By failing to invest in adaptation now, the government is kicking the can down the road for future generations to deal with.


The CCC can't fully assess progress without better monitoring and evaluation.

NAP3 contains no measurable goals or specific outcomes for any sector. This lack of an overarching framework to guide businesses, regulators, and local government is holding back action.

The CCC highlights global examples of best practice the UK can learn from. Germany has built a comprehensive monitoring and evaluation framework for adaptation, while Canada’s adaptation programme is underpinned by measurable, time-bound targets.

Are there any positives?

The CCC calls NAP3 an "overall improvement" over NAP2.

The programme acknowledges a wider range of climate risks and makes improvements for the fourth round of the Adaptation Reporting Power.

The CCC also welcomes the government’s new cross-departmental Climate Resilience Board to oversee climate adaptation issues.

This is something the ICE acknowledged as a positive last year. Responsibility for climate resilience and adaptation needs to extend beyond the Department for Environment, Food, and Rural Affairs (Defra) and across the whole government.

Finally, the CCC says the government’s commitment to continually evolve NAP3 over its five-year lifetime is essential and welcome – and provides the platform for much-needed improvements.

The ICE’s view

At NAP3’s publication last year, the ICE urged the UK government to ramp up its infrastructure climate adaptation measures.

The CCC’s assessment upholds this, calling the overall lack of urgency in NAP3 “deeply concerning”.

Quick action gives the UK the opportunity to develop world-leading infrastructure that's fit for the future. Delay, and the problems will become worse and more expensive to solve.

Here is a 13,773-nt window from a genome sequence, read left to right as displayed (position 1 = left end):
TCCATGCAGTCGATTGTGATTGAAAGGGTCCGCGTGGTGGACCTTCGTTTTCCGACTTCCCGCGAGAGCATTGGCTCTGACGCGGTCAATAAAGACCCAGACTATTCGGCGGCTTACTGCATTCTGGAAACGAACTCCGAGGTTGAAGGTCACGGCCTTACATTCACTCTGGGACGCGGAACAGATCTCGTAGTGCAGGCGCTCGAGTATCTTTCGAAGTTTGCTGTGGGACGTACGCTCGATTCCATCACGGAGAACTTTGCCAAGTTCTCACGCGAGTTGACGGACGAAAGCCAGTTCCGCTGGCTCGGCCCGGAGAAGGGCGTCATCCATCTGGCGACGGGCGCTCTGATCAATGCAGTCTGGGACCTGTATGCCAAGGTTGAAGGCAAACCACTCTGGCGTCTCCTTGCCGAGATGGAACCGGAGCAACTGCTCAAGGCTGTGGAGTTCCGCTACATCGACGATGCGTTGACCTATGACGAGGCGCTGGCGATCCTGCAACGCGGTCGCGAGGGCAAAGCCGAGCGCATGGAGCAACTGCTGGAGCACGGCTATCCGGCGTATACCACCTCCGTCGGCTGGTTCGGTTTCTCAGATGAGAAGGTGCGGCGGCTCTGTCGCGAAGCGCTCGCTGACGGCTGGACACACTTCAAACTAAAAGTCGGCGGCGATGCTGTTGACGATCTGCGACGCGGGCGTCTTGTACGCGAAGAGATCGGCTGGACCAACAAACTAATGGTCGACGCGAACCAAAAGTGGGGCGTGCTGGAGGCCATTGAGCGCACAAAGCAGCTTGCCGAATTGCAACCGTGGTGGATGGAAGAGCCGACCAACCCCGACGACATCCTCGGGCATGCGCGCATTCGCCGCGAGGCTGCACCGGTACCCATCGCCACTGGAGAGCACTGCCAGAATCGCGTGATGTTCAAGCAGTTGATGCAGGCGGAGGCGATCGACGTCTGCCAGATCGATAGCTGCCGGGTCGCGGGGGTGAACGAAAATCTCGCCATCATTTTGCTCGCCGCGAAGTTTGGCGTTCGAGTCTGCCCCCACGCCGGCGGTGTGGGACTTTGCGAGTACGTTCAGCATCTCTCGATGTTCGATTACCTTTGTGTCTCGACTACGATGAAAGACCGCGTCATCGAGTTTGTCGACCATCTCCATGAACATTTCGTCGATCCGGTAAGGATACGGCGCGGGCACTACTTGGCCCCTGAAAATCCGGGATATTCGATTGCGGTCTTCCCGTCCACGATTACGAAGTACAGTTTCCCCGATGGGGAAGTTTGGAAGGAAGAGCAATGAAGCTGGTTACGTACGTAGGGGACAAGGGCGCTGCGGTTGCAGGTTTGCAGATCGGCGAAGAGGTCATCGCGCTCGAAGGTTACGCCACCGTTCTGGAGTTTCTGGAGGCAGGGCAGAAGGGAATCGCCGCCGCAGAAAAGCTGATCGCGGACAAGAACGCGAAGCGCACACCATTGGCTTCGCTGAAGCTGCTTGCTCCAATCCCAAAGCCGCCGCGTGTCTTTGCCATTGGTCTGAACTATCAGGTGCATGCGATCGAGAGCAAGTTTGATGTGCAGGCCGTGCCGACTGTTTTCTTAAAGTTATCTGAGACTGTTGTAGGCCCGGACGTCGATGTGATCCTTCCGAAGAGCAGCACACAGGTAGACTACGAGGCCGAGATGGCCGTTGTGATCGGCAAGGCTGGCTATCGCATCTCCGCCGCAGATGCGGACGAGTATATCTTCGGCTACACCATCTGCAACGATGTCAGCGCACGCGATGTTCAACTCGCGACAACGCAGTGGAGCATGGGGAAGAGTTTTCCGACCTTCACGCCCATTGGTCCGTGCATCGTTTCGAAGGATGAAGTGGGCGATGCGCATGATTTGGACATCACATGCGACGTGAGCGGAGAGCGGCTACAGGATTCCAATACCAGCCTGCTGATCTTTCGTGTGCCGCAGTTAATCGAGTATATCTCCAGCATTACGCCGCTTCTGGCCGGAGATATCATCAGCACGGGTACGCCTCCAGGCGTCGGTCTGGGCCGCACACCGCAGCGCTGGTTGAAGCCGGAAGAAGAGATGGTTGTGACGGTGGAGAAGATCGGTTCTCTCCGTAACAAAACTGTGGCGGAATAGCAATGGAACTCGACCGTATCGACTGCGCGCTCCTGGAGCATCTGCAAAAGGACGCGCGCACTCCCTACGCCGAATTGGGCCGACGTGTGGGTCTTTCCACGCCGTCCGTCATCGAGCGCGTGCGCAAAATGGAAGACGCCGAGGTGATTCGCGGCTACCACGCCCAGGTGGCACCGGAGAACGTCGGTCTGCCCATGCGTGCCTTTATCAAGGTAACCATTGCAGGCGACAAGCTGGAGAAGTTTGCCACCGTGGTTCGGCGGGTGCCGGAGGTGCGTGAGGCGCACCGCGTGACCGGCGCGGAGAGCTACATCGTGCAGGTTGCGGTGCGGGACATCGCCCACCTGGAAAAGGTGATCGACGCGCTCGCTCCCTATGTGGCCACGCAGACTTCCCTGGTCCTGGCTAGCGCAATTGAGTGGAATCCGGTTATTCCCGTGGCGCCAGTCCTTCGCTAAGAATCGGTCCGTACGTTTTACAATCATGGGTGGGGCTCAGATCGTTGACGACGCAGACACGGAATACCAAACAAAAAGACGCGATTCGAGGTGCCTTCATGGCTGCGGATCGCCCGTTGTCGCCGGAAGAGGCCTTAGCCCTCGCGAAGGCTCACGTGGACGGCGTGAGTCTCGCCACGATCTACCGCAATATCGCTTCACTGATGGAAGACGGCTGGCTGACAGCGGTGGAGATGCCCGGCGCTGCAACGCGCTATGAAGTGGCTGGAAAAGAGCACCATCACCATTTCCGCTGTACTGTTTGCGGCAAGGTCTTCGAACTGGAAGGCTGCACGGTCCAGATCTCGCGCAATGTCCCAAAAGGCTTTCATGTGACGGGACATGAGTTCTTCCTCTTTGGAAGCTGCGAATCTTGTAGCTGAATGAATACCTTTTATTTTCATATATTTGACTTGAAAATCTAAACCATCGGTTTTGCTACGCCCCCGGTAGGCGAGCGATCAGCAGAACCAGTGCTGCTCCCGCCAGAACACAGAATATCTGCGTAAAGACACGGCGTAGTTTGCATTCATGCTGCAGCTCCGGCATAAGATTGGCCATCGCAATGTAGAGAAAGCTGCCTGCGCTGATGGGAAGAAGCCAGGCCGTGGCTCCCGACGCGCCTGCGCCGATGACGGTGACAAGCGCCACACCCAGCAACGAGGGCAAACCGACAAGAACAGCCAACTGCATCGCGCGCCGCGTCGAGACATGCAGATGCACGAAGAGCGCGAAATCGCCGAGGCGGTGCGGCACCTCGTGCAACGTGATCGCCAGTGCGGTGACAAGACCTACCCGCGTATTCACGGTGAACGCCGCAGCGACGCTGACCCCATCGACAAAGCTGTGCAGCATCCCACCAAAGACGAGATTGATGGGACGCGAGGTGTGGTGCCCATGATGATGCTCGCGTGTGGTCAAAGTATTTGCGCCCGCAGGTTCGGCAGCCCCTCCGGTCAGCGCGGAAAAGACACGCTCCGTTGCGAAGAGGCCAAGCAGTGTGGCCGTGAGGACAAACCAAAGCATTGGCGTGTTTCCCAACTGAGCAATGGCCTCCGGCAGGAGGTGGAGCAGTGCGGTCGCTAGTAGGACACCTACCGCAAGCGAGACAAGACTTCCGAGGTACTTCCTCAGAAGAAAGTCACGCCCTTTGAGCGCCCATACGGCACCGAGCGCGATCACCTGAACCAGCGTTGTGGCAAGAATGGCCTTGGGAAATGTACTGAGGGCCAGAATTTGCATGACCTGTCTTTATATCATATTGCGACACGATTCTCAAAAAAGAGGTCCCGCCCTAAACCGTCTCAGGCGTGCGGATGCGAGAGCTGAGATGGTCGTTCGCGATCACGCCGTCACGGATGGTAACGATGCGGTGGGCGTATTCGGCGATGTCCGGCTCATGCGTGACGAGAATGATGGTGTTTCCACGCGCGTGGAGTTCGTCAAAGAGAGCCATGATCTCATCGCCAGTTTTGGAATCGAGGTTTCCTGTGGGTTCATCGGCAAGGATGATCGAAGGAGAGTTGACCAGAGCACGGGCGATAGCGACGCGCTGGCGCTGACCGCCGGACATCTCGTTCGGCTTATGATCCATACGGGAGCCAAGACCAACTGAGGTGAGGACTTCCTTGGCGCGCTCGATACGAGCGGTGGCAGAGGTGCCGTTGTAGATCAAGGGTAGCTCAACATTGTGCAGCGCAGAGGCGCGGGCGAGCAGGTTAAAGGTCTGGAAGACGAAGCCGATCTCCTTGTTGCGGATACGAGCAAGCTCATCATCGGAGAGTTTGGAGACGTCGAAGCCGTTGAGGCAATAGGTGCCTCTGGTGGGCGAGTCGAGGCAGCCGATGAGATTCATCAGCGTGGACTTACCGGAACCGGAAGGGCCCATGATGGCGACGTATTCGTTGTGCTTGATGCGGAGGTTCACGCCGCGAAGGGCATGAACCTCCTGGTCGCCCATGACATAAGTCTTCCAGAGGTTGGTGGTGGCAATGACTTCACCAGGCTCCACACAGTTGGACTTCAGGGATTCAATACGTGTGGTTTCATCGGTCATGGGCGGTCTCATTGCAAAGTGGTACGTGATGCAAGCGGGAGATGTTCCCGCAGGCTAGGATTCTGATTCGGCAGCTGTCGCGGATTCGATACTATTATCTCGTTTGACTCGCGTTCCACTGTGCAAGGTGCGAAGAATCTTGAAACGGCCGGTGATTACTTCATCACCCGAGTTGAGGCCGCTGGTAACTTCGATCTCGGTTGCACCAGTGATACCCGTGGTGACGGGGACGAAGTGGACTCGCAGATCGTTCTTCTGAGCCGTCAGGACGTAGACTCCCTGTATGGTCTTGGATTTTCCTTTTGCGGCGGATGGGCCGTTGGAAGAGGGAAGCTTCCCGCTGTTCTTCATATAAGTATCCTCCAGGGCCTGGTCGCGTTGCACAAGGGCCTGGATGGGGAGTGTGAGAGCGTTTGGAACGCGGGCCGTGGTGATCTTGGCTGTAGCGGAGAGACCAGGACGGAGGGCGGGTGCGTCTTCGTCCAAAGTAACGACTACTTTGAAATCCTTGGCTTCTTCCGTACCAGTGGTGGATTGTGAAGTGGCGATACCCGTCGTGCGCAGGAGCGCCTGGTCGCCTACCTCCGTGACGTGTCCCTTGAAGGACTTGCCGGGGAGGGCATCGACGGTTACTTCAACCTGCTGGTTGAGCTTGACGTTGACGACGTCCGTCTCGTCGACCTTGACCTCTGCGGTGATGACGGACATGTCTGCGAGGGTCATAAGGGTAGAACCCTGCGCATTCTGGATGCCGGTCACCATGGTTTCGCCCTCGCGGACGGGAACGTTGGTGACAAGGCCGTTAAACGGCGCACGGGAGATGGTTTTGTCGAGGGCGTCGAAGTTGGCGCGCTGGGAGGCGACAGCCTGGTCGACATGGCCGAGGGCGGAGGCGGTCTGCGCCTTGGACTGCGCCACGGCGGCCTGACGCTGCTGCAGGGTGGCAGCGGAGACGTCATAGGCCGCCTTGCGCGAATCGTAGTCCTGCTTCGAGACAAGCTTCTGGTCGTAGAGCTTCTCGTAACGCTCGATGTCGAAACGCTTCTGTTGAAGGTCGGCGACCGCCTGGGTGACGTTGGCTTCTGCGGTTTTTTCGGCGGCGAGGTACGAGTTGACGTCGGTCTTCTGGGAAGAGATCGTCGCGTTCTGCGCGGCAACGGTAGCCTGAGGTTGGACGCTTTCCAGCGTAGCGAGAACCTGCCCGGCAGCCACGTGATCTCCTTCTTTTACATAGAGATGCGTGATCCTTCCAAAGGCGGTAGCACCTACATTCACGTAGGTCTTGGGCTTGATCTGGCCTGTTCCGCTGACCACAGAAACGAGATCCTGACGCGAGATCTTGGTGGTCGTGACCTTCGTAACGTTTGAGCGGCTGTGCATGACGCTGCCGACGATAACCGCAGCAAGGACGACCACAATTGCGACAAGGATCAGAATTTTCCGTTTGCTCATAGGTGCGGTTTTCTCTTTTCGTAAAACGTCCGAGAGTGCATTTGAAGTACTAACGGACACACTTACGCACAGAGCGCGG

The CCC is right to identity governance, investment, and monitoring as critical issues holding back the UK’s climate adaptation goals – and these strongly align with the ICE’s recommendations last year:

  • Make the Adaptation Reporting Power mandatory. This would provide better, more detailed information for the government and infrastructure owners to make and enact further plans.
  • Conduct a national review of the economics of adaptation. Investment in resilience and adaptation is essential to protect the UK from climate risks. But policymakers don't currently understand or recognise its value.
  • Use technology to unlock future resilience. Data-driven technologies provide a huge opportunity to strengthen the climate resilience of UK infrastructure. Digital twin technologies can highlight how infrastructure assets work together in a system to become more resilient.
  • Include a list of climate hazards and desired standards of protection for selected climate scenarios in National Policy Statements. In general, nationally significant infrastructure projects take account of flood risk. But other climate hazards are clearly missing.

In case you missed it

  • David Hawkes, head of policy at ICE